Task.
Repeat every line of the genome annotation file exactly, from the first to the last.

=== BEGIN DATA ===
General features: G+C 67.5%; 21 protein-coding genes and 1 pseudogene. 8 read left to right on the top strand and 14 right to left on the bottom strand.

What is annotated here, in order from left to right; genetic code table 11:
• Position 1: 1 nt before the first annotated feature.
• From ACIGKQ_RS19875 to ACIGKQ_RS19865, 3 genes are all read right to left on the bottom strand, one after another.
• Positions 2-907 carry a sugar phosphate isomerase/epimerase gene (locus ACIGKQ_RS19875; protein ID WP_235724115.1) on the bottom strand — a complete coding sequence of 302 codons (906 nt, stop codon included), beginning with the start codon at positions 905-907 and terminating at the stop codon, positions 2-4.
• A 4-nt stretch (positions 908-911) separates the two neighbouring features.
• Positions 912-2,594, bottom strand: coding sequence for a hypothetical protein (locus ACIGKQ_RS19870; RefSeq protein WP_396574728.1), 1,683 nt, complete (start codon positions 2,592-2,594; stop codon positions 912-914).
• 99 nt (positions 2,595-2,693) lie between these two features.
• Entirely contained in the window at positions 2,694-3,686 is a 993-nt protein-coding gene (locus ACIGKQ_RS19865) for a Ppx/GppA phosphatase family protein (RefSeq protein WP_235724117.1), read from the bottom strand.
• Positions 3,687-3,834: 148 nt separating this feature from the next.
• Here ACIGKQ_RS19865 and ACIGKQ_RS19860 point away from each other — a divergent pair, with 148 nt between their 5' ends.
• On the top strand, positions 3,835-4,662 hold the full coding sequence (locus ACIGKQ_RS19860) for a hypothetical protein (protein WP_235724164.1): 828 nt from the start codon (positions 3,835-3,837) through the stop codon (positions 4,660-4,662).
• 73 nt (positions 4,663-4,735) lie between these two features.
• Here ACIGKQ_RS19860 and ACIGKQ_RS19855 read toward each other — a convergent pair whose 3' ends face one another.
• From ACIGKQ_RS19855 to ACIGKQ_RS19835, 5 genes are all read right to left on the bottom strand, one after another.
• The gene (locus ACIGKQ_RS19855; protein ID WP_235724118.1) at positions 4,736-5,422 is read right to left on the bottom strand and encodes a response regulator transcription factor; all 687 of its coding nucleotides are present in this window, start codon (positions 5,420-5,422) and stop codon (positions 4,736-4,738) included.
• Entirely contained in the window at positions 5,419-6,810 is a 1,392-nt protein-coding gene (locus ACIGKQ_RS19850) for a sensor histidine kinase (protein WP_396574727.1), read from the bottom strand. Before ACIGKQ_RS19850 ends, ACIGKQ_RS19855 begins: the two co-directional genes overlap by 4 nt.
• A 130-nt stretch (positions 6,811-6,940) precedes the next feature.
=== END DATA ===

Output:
General features: G+C 67.5%; 21 protein-coding genes and 1 pseudogene. 8 read left to right on the top strand and 14 right to left on the bottom strand.

What is annotated here, in order from left to right; genetic code table 11:
• Position 1: 1 nt before the first annotated feature.
• From ACIGKQ_RS19875 to ACIGKQ_RS19865, 3 genes are all read right to left on the bottom strand, one after another.
• Positions 2-907 carry a sugar phosphate isomerase/epimerase gene (locus ACIGKQ_RS19875; protein ID WP_235724115.1) on the bottom strand — a complete coding sequence of 302 codons (906 nt, stop codon included), beginning with the start codon at positions 905-907 and terminating at the stop codon, positions 2-4.
• A 4-nt stretch (positions 908-911) separates the two neighbouring features.
• Positions 912-2,594, bottom strand: coding sequence for a hypothetical protein (locus ACIGKQ_RS19870; RefSeq protein WP_396574728.1), 1,683 nt, complete (start codon positions 2,592-2,594; stop codon positions 912-914).
• 99 nt (positions 2,595-2,693) lie between these two features.
• Entirely contained in the window at positions 2,694-3,686 is a 993-nt protein-coding gene (locus ACIGKQ_RS19865) for a Ppx/GppA phosphatase family protein (RefSeq protein WP_235724117.1), read from the bottom strand.
• Positions 3,687-3,834: 148 nt separating this feature from the next.
• Here ACIGKQ_RS19865 and ACIGKQ_RS19860 point away from each other — a divergent pair, with 148 nt between their 5' ends.
• On the top strand, positions 3,835-4,662 hold the full coding sequence (locus ACIGKQ_RS19860) for a hypothetical protein (protein WP_235724164.1): 828 nt from the start codon (positions 3,835-3,837) through the stop codon (positions 4,660-4,662).
• 73 nt (positions 4,663-4,735) lie between these two features.
• Here ACIGKQ_RS19860 and ACIGKQ_RS19855 read toward each other — a convergent pair whose 3' ends face one another.
• From ACIGKQ_RS19855 to ACIGKQ_RS19835, 5 genes are all read right to left on the bottom strand, one after another.
• The gene (locus ACIGKQ_RS19855; protein ID WP_235724118.1) at positions 4,736-5,422 is read right to left on the bottom strand and encodes a response regulator transcription factor; all 687 of its coding nucleotides are present in this window, start codon (positions 5,420-5,422) and stop codon (positions 4,736-4,738) included.
• Entirely contained in the window at positions 5,419-6,810 is a 1,392-nt protein-coding gene (locus ACIGKQ_RS19850) for a sensor histidine kinase (protein WP_396574727.1), read from the bottom strand. Before ACIGKQ_RS19850 ends, ACIGKQ_RS19855 begins: the two co-directional genes overlap by 4 nt.
• A 130-nt stretch (positions 6,811-6,940) precedes the next feature.